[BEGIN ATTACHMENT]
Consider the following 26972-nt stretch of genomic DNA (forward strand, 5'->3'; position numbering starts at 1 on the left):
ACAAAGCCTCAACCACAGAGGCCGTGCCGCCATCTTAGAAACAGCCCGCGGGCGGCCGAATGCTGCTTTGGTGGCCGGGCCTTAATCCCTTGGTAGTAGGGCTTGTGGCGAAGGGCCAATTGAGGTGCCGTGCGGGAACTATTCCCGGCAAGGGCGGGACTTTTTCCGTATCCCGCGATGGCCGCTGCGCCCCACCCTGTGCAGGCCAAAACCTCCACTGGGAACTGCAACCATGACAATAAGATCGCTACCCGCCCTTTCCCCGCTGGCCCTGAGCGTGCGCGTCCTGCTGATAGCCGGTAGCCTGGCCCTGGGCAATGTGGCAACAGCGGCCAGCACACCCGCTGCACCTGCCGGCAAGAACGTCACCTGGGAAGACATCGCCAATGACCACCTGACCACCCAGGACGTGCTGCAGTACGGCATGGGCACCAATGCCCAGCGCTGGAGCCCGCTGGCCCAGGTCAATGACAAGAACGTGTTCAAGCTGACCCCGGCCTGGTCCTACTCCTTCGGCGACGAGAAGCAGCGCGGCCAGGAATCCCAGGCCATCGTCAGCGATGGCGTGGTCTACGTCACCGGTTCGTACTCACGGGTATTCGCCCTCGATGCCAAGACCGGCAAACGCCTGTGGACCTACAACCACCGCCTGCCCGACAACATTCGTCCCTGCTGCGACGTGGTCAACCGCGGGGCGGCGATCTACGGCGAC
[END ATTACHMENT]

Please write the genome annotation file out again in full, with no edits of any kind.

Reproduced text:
Consider the following 26972-nt stretch of genomic DNA (forward strand, 5'->3'; position numbering starts at 1 on the left):
ACAAAGCCTCAACCACAGAGGCCGTGCCGCCATCTTAGAAACAGCCCGCGGGCGGCCGAATGCTGCTTTGGTGGCCGGGCCTTAATCCCTTGGTAGTAGGGCTTGTGGCGAAGGGCCAATTGAGGTGCCGTGCGGGAACTATTCCCGGCAAGGGCGGGACTTTTTCCGTATCCCGCGATGGCCGCTGCGCCCCACCCTGTGCAGGCCAAAACCTCCACTGGGAACTGCAACCATGACAATAAGATCGCTACCCGCCCTTTCCCCGCTGGCCCTGAGCGTGCGCGTCCTGCTGATAGCCGGTAGCCTGGCCCTGGGCAATGTGGCAACAGCGGCCAGCACACCCGCTGCACCTGCCGGCAAGAACGTCACCTGGGAAGACATCGCCAATGACCACCTGACCACCCAGGACGTGCTGCAGTACGGCATGGGCACCAATGCCCAGCGCTGGAGCCCGCTGGCCCAGGTCAATGACAAGAACGTGTTCAAGCTGACCCCGGCCTGGTCCTACTCCTTCGGCGACGAGAAGCAGCGCGGCCAGGAATCCCAGGCCATCGTCAGCGATGGCGTGGTCTACGTCACCGGTTCGTACTCACGGGTATTCGCCCTCGATGCCAAGACCGGCAAACGCCTGTGGACCTACAACCACCGCCTGCCCGACAACATTCGTCCCTGCTGCGACGTGGTCAACCGCGGGGCGGCGATCTACGGCGAC